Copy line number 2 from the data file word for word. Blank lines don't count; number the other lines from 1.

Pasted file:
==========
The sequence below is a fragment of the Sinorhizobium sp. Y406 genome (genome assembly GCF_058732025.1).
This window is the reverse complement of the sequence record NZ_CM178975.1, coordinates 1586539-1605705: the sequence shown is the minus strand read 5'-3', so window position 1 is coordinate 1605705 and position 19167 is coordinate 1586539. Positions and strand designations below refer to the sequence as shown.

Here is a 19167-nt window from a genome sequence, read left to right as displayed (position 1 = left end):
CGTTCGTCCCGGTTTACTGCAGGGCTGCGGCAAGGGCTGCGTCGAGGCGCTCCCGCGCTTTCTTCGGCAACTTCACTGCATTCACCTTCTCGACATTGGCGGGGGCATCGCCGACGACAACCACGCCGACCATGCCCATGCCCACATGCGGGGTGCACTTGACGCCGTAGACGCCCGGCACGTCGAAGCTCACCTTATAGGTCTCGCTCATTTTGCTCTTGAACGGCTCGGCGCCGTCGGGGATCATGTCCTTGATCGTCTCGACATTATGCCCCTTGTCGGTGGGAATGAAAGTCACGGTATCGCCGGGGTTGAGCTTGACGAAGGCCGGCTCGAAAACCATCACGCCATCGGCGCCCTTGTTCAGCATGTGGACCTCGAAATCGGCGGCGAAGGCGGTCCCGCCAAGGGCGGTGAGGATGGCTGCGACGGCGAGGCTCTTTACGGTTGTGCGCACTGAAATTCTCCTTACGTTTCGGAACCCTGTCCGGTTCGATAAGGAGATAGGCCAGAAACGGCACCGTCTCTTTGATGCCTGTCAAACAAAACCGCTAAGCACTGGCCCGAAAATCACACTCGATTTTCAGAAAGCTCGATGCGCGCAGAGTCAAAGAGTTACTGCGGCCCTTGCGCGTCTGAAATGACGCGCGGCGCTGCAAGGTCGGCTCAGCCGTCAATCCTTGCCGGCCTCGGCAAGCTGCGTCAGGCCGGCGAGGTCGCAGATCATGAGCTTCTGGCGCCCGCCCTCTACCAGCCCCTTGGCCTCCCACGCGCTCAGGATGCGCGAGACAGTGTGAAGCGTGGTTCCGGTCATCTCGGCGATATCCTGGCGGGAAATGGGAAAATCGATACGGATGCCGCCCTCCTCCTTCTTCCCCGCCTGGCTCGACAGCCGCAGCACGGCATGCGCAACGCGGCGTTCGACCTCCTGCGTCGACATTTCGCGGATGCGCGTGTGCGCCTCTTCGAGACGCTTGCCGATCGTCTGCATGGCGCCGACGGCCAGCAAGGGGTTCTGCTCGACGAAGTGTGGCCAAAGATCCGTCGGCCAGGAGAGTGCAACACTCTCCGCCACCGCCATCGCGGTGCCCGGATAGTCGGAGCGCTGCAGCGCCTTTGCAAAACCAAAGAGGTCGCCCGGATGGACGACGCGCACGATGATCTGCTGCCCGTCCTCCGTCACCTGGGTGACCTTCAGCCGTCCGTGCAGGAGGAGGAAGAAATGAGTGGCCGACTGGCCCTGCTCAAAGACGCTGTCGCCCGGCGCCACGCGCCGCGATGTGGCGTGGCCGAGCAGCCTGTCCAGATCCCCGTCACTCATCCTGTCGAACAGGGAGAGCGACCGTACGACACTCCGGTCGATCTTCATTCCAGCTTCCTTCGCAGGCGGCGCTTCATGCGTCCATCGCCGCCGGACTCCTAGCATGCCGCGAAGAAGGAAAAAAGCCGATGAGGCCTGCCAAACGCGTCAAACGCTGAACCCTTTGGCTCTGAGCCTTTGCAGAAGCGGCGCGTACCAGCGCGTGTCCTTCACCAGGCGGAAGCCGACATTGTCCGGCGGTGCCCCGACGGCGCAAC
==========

This window is the reverse complement of the sequence record NZ_CM178975.1, coordinates 1586539-1605705: the sequence shown is the minus strand read 5'-3', so window position 1 is coordinate 1605705 and position 19167 is coordinate 1586539. Positions and strand designations below refer to the sequence as shown.